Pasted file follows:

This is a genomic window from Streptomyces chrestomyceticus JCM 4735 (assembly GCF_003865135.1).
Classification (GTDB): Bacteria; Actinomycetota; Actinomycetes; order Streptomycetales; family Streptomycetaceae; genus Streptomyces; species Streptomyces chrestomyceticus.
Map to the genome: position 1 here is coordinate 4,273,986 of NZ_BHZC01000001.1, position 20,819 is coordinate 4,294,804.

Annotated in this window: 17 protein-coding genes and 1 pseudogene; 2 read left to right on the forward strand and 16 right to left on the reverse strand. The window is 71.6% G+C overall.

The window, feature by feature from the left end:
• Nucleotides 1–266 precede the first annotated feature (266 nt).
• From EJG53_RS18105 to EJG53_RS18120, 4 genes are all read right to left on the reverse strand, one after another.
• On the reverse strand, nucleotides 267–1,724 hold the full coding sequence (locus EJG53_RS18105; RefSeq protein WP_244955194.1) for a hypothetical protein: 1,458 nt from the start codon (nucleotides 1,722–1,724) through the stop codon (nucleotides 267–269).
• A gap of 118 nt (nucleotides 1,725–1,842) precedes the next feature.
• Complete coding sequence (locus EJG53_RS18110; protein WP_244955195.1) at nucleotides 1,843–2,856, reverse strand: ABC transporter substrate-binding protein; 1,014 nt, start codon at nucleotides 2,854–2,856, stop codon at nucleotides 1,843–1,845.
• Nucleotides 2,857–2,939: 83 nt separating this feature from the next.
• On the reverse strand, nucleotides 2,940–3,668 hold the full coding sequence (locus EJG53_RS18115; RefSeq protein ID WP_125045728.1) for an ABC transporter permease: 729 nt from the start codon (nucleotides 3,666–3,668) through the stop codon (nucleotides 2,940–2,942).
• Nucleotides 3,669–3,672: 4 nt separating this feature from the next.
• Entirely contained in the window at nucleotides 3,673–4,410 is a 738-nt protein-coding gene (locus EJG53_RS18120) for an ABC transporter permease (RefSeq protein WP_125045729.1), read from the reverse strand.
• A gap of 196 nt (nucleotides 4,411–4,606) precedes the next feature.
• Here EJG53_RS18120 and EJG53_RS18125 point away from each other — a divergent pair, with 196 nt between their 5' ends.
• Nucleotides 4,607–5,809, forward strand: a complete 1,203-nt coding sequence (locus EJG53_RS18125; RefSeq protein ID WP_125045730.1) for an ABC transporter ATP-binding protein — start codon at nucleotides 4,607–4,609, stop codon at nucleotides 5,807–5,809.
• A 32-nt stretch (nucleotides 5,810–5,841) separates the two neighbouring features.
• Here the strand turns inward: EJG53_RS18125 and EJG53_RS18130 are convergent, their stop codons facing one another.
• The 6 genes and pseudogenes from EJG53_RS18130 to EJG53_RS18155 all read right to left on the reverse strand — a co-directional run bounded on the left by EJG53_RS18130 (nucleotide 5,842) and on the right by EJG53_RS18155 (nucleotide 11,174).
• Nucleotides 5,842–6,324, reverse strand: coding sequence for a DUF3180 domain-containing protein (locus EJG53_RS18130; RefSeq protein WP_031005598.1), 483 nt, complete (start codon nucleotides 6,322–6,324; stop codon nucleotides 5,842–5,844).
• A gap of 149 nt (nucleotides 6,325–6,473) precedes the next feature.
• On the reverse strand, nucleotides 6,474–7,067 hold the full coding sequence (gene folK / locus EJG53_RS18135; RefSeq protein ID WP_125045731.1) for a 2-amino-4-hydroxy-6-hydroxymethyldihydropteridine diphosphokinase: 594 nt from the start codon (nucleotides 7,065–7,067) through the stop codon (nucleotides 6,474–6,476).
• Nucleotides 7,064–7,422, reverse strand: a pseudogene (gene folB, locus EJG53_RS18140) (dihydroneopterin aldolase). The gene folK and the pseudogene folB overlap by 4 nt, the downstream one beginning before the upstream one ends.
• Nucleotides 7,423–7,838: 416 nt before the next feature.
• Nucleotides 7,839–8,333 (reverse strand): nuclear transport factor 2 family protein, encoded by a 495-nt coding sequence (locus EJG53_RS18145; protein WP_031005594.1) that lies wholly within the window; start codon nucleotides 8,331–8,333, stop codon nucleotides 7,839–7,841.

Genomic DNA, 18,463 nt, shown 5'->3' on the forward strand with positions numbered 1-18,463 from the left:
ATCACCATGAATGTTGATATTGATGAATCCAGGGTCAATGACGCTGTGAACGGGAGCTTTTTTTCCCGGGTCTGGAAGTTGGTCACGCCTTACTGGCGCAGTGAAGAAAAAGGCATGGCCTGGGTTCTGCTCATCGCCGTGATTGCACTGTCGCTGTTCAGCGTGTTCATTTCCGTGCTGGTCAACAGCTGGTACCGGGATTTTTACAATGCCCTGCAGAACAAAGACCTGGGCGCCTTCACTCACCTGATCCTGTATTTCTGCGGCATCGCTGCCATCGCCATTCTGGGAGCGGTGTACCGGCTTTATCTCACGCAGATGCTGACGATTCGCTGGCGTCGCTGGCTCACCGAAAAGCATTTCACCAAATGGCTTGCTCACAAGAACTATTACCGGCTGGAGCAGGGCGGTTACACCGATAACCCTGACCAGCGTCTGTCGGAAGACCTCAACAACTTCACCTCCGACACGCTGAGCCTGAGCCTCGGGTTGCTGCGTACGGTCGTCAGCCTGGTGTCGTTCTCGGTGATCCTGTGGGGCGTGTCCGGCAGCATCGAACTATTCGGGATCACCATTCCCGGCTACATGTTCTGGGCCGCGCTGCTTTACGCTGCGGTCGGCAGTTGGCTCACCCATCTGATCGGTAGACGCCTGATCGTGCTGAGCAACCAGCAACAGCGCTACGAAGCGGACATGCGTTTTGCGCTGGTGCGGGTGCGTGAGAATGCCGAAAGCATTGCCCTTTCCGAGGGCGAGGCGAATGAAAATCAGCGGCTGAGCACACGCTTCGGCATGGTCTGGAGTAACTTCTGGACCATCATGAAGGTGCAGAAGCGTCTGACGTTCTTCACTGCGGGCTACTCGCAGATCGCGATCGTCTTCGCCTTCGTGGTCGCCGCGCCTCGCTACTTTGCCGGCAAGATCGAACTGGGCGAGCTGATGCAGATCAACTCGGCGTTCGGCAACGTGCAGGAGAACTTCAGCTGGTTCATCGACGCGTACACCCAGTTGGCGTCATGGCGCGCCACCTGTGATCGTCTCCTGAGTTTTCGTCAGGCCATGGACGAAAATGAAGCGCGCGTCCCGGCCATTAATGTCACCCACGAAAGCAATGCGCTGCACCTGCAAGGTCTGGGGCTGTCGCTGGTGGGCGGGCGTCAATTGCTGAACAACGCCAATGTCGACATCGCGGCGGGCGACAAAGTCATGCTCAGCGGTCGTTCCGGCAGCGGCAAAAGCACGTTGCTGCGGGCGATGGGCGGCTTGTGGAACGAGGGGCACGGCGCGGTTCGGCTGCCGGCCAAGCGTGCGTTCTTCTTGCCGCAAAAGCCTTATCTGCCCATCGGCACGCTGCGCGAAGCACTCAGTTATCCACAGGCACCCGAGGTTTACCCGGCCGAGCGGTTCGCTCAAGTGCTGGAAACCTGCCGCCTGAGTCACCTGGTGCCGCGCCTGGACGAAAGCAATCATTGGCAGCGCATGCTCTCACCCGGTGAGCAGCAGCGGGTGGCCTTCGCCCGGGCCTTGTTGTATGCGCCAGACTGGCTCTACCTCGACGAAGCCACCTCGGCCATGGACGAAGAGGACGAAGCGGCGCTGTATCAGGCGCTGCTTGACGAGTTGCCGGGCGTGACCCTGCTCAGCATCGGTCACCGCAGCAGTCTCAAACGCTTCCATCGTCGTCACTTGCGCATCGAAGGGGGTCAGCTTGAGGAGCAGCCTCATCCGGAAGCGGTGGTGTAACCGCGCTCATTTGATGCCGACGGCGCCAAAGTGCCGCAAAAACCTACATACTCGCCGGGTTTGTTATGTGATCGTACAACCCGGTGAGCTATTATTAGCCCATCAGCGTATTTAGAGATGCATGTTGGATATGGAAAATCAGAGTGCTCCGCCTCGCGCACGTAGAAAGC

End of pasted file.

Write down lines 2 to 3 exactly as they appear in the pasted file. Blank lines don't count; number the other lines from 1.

Classification (GTDB): Bacteria; Actinomycetota; Actinomycetes; order Streptomycetales; family Streptomycetaceae; genus Streptomyces; species Streptomyces chrestomyceticus.
Map to the genome: position 1 here is coordinate 4,273,986 of NZ_BHZC01000001.1, position 20,819 is coordinate 4,294,804.